As our culture tends away from its Judeo-Christian roots and towards a modernistic, “post-Christianity” direction, our role as Catholic psychologists, therapists, counselors, etc., takes on an even greater importance. In my field of addictions and substance use, I daily come into contact with individuals who have a “God-shaped hole” in them that they try to fill with a variety of worldly pleasures- drugs, sexual addiction and pornography, gambling, consumerism, etc., and find that they don’t help. Henry David Thoreau’s words about individuals “living lives of quiet desperation” should invigorate us towards providing assistance to these troubled individuals.
The Catholic Psychotherapy Association conference in September 2017 provides an opportunity for practitioners, who oftentimes feel isolated from the very secular fields of psychology and counseling, can find support, encouragement, and other like-minded individuals to aid them to do the difficult work that has been chosen for us by God. Pope Francis has commented on the need for all of us to “get out into the world,” and we as professionals have an opportunity to do just that.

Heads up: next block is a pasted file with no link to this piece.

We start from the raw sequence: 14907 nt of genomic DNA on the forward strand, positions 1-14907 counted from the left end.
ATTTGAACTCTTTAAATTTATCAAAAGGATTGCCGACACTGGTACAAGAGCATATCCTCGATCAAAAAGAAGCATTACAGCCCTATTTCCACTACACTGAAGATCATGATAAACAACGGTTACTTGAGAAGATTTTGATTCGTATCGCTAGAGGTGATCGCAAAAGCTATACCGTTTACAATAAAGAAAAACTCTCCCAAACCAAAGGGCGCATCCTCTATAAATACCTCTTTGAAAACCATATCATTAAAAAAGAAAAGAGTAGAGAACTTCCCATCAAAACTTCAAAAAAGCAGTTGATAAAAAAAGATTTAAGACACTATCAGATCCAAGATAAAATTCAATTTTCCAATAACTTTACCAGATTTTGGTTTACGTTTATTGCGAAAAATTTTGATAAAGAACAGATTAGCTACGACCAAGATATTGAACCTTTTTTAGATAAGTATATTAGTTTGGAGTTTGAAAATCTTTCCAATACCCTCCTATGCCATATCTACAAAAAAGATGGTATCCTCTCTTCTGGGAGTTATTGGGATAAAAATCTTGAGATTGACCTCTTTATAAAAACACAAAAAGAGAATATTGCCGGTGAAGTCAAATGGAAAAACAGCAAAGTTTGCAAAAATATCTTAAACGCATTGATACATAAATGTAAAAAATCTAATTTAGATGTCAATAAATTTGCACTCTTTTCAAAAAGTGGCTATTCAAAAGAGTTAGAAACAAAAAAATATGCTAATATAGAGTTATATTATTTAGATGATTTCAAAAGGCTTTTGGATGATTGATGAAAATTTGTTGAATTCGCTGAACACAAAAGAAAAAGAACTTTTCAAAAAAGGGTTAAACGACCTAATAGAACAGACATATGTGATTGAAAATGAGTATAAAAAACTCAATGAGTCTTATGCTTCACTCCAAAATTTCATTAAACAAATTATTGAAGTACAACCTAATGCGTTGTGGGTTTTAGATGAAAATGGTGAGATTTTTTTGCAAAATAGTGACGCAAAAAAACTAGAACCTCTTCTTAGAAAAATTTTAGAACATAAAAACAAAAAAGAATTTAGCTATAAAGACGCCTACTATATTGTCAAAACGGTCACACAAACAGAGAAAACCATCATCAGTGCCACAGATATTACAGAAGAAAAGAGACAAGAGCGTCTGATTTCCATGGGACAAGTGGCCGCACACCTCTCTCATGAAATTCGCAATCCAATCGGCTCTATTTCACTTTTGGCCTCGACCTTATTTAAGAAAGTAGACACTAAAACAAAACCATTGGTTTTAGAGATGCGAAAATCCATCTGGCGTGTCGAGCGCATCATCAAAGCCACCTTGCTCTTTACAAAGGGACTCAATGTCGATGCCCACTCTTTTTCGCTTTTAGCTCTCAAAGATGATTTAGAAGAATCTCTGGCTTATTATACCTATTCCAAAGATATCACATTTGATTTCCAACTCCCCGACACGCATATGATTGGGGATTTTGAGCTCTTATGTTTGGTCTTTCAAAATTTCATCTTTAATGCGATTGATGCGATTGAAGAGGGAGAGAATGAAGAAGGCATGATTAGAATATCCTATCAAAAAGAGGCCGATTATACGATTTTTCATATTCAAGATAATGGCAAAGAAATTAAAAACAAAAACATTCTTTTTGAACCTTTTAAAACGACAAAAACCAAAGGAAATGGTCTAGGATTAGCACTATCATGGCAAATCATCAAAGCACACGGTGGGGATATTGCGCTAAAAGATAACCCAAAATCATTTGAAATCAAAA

In my time at various community mental health agencies over the course of my career, I have oftentimes recognized that learning the newest techniques about how to stop addictive behaviors, challenge negative thoughts to improve mood, etc., just isn’t enough. People need God, and the coupling of the most modern, research-based techniques with an enhanced role of spirituality can make the difference in the lives of many individuals who don’t feel that they have anywhere else to go for relief.
The conference theme of “healing divided hearts” is a very poignant reminder of the difficulties faced by many in our society. We as professionals who practice consistently with our faith can provide a means for individuals to heal and continue their journey towards salvation and eternal life.
Mark Sanders MS, LPC, CACIII